Barely three months after the Federal Aviation Administration (FAA) visited Nigeria for the audit of the safety status of the country’s civil aviation industry, INDEPENDENT can reveal that the country has once again scaled the United States of American (USA) hurdle.
Fact to this emerged on Thursday when a source close to the Ministry of Transport, Aviation Unit confided in our correspondent that the FAA Administrator, Mr. Dan Elwell had conveyed the message to Captain Muhtar Usman in an email address in late February.
Mr. Sam Adurogboye, the General Manager, Public Affairs, NCAA, also confirmed the development with our correspondent on phone.
The source said that the certification to the new status would be issued the country before the end of this month.
This status will enable Nigerian registered carriers to continue to fly directly to United States of America, among other benefits.
Nigeria it was gathered retained the status after NCAA, and other major agencies in the sector closed all the identified “open items” when the FAA team visited in August 2017.
The FAA team had returned to Nigeria on November 30, 2017 to verify if the country had closed all the identified open items.
There are eight critical elements required to be fulfilled before a country can scale the FAA audit.
The eight critical elements are: legislation, regulations, organisations, technical staff, technical guidance tools, licensing, continuous surveillance and resolution of safety concerns.
While in Nigeria, the FAA had carried out intensive internal aviation safety assessment of the sector and there were fears that Nigeria may not retain the status it earned in September 2010.
An email specifically signed and sent by the FAA Administrator, Mr. Elwell said that, “Nigeria had continued to meet the safety oversight requirements under the international aviation standards.”
The source added that the retention of Category One Status was “hard earned and the government would continue to ensure that the country retains the status and other future safety certifications in a seamless way.”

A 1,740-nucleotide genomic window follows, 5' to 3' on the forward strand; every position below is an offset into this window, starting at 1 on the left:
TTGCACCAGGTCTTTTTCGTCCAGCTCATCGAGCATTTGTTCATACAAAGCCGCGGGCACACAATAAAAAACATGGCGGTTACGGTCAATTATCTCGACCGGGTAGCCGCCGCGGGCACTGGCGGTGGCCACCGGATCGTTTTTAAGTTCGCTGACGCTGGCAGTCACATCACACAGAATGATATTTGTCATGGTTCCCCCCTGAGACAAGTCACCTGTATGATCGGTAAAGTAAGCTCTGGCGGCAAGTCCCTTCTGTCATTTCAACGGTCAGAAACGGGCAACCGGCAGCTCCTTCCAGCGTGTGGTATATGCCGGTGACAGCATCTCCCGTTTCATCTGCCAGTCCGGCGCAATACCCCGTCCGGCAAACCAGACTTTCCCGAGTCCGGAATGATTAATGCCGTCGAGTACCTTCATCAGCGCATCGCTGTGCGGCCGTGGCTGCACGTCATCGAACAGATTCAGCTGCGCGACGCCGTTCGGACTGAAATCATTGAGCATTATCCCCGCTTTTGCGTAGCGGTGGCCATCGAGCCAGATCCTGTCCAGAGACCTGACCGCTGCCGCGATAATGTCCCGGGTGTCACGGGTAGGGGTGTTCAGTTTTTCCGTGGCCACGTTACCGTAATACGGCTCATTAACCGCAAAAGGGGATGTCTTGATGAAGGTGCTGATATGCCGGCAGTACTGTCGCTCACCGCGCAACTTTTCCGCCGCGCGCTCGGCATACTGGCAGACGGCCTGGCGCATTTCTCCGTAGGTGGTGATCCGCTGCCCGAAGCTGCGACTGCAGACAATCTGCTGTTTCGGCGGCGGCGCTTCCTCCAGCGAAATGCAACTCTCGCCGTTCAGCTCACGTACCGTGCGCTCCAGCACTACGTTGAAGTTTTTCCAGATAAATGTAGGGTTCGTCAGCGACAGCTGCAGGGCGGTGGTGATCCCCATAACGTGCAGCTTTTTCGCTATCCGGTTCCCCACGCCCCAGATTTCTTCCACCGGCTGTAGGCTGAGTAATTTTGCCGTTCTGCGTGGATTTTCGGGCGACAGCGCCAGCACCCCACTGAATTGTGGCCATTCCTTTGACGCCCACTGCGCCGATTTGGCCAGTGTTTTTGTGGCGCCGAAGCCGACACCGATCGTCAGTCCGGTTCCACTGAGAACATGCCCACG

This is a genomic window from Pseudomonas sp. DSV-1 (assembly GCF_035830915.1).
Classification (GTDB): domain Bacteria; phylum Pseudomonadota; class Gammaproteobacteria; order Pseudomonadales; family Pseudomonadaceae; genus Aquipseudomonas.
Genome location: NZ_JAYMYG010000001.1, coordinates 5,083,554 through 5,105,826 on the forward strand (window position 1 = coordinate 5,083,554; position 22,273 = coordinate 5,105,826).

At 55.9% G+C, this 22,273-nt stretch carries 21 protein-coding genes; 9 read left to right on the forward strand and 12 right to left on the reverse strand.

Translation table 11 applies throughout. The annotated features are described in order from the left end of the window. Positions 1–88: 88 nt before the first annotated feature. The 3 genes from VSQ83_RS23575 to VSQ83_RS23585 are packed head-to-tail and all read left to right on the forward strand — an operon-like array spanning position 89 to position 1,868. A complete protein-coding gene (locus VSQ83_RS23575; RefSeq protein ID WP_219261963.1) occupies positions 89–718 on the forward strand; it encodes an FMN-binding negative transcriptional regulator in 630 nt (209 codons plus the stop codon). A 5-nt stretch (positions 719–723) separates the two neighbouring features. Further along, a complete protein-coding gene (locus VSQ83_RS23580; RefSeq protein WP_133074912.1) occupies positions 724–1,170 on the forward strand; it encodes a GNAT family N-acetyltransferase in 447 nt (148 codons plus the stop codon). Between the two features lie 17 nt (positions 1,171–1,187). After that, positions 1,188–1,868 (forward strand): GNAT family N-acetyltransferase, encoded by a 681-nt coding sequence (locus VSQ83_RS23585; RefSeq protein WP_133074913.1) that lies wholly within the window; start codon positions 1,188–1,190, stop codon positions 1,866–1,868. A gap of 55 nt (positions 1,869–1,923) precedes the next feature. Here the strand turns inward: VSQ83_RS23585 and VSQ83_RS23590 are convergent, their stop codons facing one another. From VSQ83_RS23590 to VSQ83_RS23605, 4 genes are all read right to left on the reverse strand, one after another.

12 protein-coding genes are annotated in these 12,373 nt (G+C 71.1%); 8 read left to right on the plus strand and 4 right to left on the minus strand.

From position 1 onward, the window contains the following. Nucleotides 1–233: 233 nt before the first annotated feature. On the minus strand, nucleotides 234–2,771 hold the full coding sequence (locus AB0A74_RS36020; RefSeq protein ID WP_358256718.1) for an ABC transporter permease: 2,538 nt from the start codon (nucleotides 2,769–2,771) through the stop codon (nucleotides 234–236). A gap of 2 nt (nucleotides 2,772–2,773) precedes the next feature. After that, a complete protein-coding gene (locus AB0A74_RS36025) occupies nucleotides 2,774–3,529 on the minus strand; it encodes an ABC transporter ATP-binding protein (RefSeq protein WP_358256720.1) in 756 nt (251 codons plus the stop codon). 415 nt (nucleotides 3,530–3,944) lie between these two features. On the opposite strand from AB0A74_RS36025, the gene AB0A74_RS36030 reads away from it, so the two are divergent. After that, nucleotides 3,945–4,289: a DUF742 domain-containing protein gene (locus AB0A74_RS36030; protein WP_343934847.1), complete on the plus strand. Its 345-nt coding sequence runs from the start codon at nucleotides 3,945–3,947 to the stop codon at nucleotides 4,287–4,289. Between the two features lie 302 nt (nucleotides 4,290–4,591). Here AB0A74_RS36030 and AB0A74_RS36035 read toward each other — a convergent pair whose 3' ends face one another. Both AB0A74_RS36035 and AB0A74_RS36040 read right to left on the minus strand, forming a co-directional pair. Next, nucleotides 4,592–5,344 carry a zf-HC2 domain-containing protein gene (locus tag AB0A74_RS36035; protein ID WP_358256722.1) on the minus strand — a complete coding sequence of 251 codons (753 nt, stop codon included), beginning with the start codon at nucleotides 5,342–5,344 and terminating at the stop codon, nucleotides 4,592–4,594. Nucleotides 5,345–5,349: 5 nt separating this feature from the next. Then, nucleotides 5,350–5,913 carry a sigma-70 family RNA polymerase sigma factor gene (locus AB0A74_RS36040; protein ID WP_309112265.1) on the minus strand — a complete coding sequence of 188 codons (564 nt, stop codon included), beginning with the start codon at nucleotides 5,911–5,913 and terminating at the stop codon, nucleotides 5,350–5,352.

Adurogboye in a telephone interview with our correspondent confirmed the development.
He was however silent on when the letter was conveyed to the regulatory agency.
He said: “It is true that FAA has communicated to us that we have again retained the FAA audit. This shows that we are working and the government is working assiduously to ensure that the industry is save for all.
“However, I can’t be specific on the particular date that the letter was conveyed to us. But, we have retained it again.”
It would be recalled that FAA team had last August visited Nigeria to assess the country’s civil aviation industry, three years after it carried out similar assessment of the sector.
The FAA team, which was led by Louis Alvarez, Louis Vanstroy (Operations Specialist), Benjamin Garrido (Airworthiness Specialist) and Jeffrey Klang (Attorney) as members had observed some open items and advised NCAA to ensure the items we’re closed within 60 days.
The open items prompted the return of the team on November 30, 2017.
The team had assessed NCAA’s compliance with sections of the International Civil Aviation Organisation (ICAO) Standards and Recommended Practises (SARPs) as contained in Annexes 1, 6 Part 1 and 8.
NCAA had scaled scaled the hurdle of the FAA in 2014 when the team came for reassessment of the industry.
Med-View Airline, the sole Nigerian carrier that operates long haul, had was selected for facilities test by FAA.
Before any assessment, FAA sends its checklist to the regulatory agency of the country it wants to audit.
The checklist for Nigeria included the current International Aviation Safety Assessment (IASA) and the International Civil Aviation Organisation (ICAO) guidance material.
Read more https://independent.ng/nigeria-retains-american-faa-category-one-status/